Abbot CEO Ford at CES Talks Democratizing COVID Testing

On Thursday, Abbot CEO and Chairman Robert Ford delivered the first-ever keynote address by a company from the healthcare sector at the CES trade show in Las Vegas. This was the first year that CES has been held in person since the pandemic began, with some notable changes. The in-person and virtual hybrid event included mandatory proof of vaccination for in-person attendees. There were also late recalls for personal exhibitors such as AMD, Intel, Facebook, Amazon, Microsoft and Google as the winter saw more cases emerge.

Concerns about the latest version of COVID have also forced the trade fair to plan to close one day early. This took into account the continuing epidemic as well as the need to test technology and other resources to better address its spread.

Ford’s presence as a speaker showed how technology-driven changes in healthcare combined with current events have changed some of the tone at CES – a trade show that has its roots in consumer gadgets but has since evolved to include startups and enterprise technology.

Ford’s keynote speech brought pandemic central discussions once again, along with other innovations from the medical device maker such as home tests for COVID, rapid tests for concussion, and wearable biosensors. “Technology has always fueled new developments in healthcare,” he said. New drugs, critical vaccines, new methods of screening and diagnosis, and the rapid expansion of our understanding of diseases. Using data and artificial intelligence to better predict disease and better target treatment.”

Ford said Abbott has a test partnership with United Airlines and eMed to improve safer air travel when it comes to the pandemic. The partnership includes the ability for United clients to request BinaxNOW tests to ensure they are able to travel.

Aaron MacMillan, managing director of hospitality and planning at United, and Patrice Harris, CEO of eMed, took the stage to discuss efforts to make international travel accessible thanks to the tests. McMillan said international travel restrictions in response to the pandemic mean airline capacity is reduced. “We had to find a way to help our customers get back to flying,” he said. “We knew testing was the answer.”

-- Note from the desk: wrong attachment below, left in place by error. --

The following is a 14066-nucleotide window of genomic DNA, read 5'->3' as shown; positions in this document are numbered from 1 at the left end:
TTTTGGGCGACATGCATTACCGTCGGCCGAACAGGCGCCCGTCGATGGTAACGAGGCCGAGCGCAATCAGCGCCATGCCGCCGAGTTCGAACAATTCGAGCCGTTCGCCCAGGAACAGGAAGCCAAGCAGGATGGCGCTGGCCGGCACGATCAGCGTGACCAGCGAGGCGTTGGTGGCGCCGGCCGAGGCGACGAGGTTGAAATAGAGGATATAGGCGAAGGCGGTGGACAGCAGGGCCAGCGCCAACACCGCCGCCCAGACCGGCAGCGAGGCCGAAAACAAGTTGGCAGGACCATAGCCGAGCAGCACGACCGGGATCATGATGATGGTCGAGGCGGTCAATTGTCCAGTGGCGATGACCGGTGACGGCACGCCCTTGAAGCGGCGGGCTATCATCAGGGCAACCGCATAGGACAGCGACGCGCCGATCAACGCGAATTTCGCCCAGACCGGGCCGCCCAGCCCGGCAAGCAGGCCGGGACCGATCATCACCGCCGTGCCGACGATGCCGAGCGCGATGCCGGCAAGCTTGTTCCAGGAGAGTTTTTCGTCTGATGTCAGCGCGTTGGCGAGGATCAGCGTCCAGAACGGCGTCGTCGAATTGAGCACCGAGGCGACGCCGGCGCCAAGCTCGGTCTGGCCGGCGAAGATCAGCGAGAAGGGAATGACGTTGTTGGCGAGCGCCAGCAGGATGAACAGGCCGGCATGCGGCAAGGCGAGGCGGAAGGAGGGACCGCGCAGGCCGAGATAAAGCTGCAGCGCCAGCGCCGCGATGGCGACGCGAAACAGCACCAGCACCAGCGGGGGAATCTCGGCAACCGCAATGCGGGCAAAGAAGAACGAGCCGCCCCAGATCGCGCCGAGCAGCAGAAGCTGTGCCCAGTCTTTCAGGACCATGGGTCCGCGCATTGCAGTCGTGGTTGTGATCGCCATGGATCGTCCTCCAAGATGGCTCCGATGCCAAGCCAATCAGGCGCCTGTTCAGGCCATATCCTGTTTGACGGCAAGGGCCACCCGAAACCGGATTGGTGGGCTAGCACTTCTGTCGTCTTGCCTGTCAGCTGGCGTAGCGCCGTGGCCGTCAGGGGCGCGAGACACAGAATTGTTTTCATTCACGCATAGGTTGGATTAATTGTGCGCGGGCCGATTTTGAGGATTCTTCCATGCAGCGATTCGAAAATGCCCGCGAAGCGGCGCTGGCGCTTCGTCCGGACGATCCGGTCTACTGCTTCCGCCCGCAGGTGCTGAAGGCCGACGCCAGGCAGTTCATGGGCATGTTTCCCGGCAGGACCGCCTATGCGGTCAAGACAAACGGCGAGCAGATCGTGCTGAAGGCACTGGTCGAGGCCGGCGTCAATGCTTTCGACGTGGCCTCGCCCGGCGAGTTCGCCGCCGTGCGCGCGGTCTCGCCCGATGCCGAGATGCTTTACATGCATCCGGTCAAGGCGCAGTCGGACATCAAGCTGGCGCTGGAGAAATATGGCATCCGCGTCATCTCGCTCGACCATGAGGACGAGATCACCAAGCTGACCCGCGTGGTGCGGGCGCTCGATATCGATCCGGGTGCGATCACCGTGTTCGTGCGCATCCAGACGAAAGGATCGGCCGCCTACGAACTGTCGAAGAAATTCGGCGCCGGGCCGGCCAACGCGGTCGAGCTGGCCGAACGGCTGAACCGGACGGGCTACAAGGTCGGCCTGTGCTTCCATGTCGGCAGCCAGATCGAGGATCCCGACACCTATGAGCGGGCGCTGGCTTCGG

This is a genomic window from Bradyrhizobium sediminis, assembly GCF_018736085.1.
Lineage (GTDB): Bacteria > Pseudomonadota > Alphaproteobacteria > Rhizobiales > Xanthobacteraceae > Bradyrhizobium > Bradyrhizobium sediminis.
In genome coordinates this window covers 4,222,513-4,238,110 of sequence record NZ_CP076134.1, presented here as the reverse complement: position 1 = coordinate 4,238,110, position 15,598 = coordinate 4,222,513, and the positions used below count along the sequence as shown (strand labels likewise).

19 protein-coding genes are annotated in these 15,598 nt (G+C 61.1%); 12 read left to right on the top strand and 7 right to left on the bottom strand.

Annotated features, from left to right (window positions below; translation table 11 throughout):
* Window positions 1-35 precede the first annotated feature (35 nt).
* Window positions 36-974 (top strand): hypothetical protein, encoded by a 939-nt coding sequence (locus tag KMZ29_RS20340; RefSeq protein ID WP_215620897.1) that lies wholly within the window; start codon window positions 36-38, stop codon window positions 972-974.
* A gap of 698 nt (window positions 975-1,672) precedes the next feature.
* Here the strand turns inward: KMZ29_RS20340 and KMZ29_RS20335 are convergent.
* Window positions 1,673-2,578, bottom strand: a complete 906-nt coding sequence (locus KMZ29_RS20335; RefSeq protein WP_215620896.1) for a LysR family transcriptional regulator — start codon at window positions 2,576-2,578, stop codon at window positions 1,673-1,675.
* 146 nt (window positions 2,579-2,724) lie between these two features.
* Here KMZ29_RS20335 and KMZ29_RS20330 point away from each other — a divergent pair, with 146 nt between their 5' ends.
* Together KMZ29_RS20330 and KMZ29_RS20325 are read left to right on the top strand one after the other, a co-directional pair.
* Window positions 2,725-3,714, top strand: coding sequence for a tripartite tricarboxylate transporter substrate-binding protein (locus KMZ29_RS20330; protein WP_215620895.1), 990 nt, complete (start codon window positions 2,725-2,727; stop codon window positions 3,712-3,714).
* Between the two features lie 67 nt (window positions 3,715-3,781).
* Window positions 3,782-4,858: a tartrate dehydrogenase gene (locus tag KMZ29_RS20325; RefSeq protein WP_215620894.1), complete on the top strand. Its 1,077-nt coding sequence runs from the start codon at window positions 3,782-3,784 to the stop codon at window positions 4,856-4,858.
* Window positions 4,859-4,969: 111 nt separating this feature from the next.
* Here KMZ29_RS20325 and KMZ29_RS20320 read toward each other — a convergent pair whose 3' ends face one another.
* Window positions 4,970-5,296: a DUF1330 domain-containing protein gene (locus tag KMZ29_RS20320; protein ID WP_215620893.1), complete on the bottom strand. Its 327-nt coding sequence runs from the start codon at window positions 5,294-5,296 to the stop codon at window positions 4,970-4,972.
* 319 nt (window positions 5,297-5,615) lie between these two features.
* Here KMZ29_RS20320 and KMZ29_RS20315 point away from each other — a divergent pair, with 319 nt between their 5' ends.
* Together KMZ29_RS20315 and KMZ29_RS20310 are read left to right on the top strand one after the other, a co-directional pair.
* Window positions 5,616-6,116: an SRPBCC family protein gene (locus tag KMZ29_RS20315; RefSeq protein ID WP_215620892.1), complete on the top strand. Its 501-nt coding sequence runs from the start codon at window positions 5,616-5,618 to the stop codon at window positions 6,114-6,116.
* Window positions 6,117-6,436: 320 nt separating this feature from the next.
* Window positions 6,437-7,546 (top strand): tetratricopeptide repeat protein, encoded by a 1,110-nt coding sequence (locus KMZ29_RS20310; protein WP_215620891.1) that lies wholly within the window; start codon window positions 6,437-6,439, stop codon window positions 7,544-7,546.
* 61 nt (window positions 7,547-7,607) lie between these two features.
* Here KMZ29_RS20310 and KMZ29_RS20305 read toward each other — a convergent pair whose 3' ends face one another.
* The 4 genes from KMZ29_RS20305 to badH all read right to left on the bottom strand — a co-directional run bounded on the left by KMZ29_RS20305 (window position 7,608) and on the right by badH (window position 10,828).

The eMed digital platform enables rapid on-demand testing with monitors who guide users through the experiment.

Ford said linking health with consumer-focused technologies could deliver on the promise of what he described as human-led health. He described a future where individuals can have more precise control, greater comfort in care, and proactively detect disease early. “Health technology is at an inflection point,” Ford said. “COVID-19 has strongly emphasized the importance of health and the increasing value of technologies that protect and enhance it.”

Such a convergence of health and technology has the potential to digitize, decentralize and democratize health care, he said.

Leslie Saxon, M.D., clinical professor of medicine at Keck School of Medicine and executive director of the Center for Body Computing at USC, also took to the stage to speak on biologically wearable devices. For example, she said, patients with heart failure who have an implanted and connected defibrillator may see a longer lifespan.

“Health technologies have the power to collect personal data with the promise of providing every individual on Earth with the ability to understand and manage their health in real time,” Saxon said. She said ongoing health data can provide early warnings of the chain of medical events, as well as help stave off disease and improve health care outcomes.

Early warnings in healthcare also extend to the need for testing, which is increasingly vital to eliminating uncertainty in the time of COVID as well as for other situations. Ford said 70 percent of medical decisions result from diagnostic tests. “Now you can get this information more easily, more quickly, and in more places than ever before,” he said. “It’s about decentralization.”

This includes the BinaxNOW Rapid COVID Home Test from Abbot and its free app, Ford said. “People get their results within 15 minutes, and they can get proof of their results on their mobile device.” He said the company expects to manufacture more than 70 million BinaxNOW tests this month.

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